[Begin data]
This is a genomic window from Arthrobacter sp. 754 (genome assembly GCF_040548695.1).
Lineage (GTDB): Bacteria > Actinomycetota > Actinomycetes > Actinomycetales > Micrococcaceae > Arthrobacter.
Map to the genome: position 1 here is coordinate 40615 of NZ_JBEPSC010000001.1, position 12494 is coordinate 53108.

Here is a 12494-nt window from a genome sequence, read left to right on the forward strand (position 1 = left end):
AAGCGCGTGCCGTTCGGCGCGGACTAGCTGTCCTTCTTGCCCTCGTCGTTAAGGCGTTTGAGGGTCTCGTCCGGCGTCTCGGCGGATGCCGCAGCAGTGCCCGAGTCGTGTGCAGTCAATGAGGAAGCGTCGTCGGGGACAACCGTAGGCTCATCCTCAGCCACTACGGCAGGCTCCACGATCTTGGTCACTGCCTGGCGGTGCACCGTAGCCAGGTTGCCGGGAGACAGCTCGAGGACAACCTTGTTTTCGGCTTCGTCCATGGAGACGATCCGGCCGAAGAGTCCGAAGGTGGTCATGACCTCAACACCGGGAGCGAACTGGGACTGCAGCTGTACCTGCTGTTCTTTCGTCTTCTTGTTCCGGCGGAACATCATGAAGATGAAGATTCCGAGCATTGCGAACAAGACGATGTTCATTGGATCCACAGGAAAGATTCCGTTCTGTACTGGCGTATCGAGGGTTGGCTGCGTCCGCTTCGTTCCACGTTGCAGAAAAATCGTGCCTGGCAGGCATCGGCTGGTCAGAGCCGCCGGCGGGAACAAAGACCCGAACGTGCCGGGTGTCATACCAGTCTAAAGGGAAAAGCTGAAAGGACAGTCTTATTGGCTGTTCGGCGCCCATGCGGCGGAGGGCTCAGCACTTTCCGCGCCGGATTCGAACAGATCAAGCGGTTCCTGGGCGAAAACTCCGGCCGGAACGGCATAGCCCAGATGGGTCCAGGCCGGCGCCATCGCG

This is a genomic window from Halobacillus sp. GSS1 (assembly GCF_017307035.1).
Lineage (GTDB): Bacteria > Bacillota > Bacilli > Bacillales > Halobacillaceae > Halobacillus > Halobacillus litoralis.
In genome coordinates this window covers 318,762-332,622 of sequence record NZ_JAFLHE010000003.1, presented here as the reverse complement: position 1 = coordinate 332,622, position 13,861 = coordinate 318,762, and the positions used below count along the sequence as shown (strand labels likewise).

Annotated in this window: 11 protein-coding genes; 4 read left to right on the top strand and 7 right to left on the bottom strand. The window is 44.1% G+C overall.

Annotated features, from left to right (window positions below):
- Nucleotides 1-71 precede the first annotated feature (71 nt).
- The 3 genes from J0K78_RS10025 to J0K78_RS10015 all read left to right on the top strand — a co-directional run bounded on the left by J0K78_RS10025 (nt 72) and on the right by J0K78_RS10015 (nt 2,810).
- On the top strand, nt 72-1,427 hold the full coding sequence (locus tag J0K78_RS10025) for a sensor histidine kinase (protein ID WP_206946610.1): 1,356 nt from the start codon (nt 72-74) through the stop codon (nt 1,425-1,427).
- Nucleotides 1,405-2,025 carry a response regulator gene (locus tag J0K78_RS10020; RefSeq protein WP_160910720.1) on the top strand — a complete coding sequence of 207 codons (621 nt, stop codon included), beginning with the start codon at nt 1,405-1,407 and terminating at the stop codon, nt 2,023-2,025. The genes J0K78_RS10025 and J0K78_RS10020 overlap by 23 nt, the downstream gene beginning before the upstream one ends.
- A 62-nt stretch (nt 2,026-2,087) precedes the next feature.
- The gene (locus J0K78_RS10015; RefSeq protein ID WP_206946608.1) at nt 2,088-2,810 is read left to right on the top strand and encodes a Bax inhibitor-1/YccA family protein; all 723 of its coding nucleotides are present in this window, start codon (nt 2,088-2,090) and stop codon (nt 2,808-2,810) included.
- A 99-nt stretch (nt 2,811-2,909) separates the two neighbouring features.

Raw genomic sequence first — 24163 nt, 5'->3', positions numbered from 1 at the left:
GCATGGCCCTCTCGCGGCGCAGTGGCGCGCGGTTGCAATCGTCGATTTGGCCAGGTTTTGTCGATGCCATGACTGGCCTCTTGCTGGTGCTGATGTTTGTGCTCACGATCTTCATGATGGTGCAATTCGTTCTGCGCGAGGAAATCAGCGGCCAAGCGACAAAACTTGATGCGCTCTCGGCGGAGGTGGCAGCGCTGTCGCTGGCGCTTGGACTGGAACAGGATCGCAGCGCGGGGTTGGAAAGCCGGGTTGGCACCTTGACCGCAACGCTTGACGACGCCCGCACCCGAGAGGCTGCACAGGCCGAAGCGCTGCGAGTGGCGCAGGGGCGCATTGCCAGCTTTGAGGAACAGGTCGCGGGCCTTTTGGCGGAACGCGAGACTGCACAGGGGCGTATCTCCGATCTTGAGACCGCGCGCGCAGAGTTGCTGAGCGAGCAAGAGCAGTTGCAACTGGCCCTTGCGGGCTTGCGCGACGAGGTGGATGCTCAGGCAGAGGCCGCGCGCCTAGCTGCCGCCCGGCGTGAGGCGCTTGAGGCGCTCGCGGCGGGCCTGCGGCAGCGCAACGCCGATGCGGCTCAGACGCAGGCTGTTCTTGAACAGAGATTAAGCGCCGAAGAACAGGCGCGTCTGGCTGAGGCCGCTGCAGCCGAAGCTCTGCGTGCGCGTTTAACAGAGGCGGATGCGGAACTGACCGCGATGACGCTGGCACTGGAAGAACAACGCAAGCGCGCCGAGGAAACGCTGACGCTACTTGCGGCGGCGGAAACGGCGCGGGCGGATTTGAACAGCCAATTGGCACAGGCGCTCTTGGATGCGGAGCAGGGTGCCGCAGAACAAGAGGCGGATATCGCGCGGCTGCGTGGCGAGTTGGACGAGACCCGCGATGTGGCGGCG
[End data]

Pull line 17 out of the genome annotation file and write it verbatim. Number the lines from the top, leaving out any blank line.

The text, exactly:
- A 99-nt stretch (nt 2,811-2,909) separates the two neighbouring features.